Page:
Nicholas I (Russian: Николай I Павлович, transliterated Nikolay I Pavlovich) was the Emperor of Russia from 1825 until 1855. He was also the King of Poland and Grand Duke of Finland. He is best known as a political conservative whose reign was marked by geographical expansion, repression of dissent, economic stagnation, poor administrative policies, a corrupt bureaucracy, and frequent wars that culminated in Russia's defeat in the Crimean War of 1853-56. His biographer Nicholas V. Riasanovsky says that Nicholas displayed determination, singleness of purpose, and an iron will, along with a powerful sense of duty and a dedication to very hard work. He saw himself as a soldier - a junior officer totally consumed by spit and polish. A handsome man, he was highly nervous and aggressive. Trained as an engineer, he was a stickler for minute detail. In his public persona, says Riasanovsky, "Nicholas I came to represent autocracy personified: infinitely majestic, determined and powerful, hard as stone, and relentless as fate". His reign had an ideology called "Official Nationality" that was proclaimed officially in 1833. It was a reactionary policy based on orthodoxy in religion, autocracy in government, and Russian nationalism.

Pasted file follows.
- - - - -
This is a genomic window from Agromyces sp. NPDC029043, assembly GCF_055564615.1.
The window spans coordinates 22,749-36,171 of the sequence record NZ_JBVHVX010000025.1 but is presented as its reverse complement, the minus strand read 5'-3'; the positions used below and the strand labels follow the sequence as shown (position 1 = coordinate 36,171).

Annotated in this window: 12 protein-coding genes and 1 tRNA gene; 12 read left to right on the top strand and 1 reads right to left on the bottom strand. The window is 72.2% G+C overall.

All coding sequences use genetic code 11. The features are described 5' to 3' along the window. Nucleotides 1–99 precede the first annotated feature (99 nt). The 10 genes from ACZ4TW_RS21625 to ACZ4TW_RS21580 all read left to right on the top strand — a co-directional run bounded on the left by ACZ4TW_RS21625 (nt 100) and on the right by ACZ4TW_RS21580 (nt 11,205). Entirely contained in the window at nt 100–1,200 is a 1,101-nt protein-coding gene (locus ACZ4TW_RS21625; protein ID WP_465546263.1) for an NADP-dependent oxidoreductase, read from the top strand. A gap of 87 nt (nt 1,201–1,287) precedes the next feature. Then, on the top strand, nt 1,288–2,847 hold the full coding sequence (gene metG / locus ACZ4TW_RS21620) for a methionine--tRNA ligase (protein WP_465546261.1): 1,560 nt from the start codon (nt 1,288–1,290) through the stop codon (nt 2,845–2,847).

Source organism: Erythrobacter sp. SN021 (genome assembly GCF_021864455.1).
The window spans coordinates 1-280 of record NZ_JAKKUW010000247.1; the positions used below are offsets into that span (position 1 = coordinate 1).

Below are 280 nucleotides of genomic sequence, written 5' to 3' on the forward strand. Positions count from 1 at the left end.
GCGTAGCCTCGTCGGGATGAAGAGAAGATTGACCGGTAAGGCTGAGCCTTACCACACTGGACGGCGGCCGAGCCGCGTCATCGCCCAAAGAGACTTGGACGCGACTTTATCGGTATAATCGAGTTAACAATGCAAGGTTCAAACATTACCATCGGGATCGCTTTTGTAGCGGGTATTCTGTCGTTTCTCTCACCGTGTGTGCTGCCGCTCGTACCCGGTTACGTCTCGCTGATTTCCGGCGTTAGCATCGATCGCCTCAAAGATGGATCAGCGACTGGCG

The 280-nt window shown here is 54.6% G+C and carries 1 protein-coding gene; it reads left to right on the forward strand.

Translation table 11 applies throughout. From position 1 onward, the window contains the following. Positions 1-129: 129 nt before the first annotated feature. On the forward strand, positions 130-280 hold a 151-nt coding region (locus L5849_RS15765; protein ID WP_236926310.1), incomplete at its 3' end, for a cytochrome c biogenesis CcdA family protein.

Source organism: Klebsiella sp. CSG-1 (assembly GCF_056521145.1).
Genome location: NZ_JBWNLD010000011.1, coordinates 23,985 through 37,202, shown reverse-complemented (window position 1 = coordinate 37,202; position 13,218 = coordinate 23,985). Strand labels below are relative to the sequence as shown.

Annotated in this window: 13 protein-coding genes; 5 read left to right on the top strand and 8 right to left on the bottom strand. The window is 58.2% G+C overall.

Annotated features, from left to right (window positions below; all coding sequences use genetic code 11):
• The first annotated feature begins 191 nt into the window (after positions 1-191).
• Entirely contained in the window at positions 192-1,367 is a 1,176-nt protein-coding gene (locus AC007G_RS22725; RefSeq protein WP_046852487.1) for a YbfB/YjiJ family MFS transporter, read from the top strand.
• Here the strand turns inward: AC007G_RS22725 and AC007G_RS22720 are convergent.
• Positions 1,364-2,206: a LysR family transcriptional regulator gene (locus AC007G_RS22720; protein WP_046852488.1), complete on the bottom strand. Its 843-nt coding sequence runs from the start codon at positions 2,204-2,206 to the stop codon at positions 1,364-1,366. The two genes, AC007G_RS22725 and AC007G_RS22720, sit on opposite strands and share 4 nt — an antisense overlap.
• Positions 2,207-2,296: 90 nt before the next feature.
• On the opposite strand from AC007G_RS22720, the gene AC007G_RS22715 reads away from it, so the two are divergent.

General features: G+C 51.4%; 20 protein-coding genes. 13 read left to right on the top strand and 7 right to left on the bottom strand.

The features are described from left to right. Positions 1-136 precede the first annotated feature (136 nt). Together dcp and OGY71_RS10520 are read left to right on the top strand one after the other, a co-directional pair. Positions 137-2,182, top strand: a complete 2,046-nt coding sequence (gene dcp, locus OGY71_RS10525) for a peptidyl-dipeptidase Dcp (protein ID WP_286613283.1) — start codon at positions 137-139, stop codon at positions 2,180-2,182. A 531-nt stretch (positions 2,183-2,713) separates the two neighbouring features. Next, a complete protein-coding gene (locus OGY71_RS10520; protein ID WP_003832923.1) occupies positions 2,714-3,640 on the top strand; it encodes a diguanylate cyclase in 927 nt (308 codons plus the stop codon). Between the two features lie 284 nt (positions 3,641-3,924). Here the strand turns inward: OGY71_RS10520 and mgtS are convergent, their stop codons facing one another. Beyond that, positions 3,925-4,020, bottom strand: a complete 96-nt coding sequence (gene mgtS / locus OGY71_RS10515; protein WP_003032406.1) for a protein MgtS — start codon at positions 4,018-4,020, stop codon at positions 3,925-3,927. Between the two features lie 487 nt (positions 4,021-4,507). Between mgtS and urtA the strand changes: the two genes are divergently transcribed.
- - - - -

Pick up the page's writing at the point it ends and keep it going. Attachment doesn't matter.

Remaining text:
He was the younger brother of his predecessor, Alexander I. Nicholas inherited his brother's throne despite the failed Decembrist revolt against him and went on to become the most reactionary of all Russian leaders. His aggressive foreign policy involved many expensive wars, having a disastrous effect on the empire's finances.
He was successful against Russia's neighbouring southern rivals as he seized the last territories in the Caucasus held by Persia (comprising modern day Armenia and Azerbaijan) by successfully ending the Russo-Persian War (1826-28). By now, Russia had gained what is now Dagestan, Georgia, Azerbaijan and Armenia from Persia, and had therefore at last gained the clear upper hand in the Caucasus, both geo-politically as well as territorially. He ended the Russo-Turkish War (1828-1829) successfully as well. Later on, however, he led Russia into the Crimean War (1853-56) with disastrous results. Historians emphasize that his micromanagement of the armies hindered his generals, as did his misguided strategy. On the eve of his death, the Russian Empire reached its geographical zenith, spanning over 20 million square kilometers, but in desperate need of reform.